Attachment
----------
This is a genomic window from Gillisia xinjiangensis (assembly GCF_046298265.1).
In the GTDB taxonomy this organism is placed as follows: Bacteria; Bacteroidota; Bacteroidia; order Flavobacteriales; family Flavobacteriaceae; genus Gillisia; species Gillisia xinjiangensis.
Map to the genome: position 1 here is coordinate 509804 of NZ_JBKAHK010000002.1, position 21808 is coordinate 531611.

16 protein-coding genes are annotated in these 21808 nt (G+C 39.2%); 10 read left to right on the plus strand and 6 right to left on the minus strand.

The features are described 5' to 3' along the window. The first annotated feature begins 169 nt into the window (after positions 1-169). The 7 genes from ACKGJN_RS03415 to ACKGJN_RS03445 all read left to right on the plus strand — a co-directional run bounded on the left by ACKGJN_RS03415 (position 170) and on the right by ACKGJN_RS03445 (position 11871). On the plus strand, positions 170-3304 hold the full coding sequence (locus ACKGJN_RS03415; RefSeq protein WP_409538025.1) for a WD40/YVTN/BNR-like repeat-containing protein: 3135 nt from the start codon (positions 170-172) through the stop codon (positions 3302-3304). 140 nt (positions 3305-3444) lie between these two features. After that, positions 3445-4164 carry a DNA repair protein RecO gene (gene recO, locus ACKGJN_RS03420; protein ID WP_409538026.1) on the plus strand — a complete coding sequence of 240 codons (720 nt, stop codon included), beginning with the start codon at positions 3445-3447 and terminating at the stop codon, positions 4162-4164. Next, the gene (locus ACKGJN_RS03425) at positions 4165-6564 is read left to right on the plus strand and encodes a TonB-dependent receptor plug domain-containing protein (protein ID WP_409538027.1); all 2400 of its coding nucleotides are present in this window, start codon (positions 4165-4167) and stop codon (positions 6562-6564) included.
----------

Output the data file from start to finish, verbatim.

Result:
This is a genomic window from Gillisia xinjiangensis (assembly GCF_046298265.1).
In the GTDB taxonomy this organism is placed as follows: Bacteria; Bacteroidota; Bacteroidia; order Flavobacteriales; family Flavobacteriaceae; genus Gillisia; species Gillisia xinjiangensis.
Map to the genome: position 1 here is coordinate 509804 of NZ_JBKAHK010000002.1, position 21808 is coordinate 531611.

16 protein-coding genes are annotated in these 21808 nt (G+C 39.2%); 10 read left to right on the plus strand and 6 right to left on the minus strand.

The features are described 5' to 3' along the window. The first annotated feature begins 169 nt into the window (after positions 1-169). The 7 genes from ACKGJN_RS03415 to ACKGJN_RS03445 all read left to right on the plus strand — a co-directional run bounded on the left by ACKGJN_RS03415 (position 170) and on the right by ACKGJN_RS03445 (position 11871). On the plus strand, positions 170-3304 hold the full coding sequence (locus ACKGJN_RS03415; RefSeq protein WP_409538025.1) for a WD40/YVTN/BNR-like repeat-containing protein: 3135 nt from the start codon (positions 170-172) through the stop codon (positions 3302-3304). 140 nt (positions 3305-3444) lie between these two features. After that, positions 3445-4164 carry a DNA repair protein RecO gene (gene recO, locus ACKGJN_RS03420; protein ID WP_409538026.1) on the plus strand — a complete coding sequence of 240 codons (720 nt, stop codon included), beginning with the start codon at positions 3445-3447 and terminating at the stop codon, positions 4162-4164. Next, the gene (locus ACKGJN_RS03425) at positions 4165-6564 is read left to right on the plus strand and encodes a TonB-dependent receptor plug domain-containing protein (protein ID WP_409538027.1); all 2400 of its coding nucleotides are present in this window, start codon (positions 4165-4167) and stop codon (positions 6562-6564) included.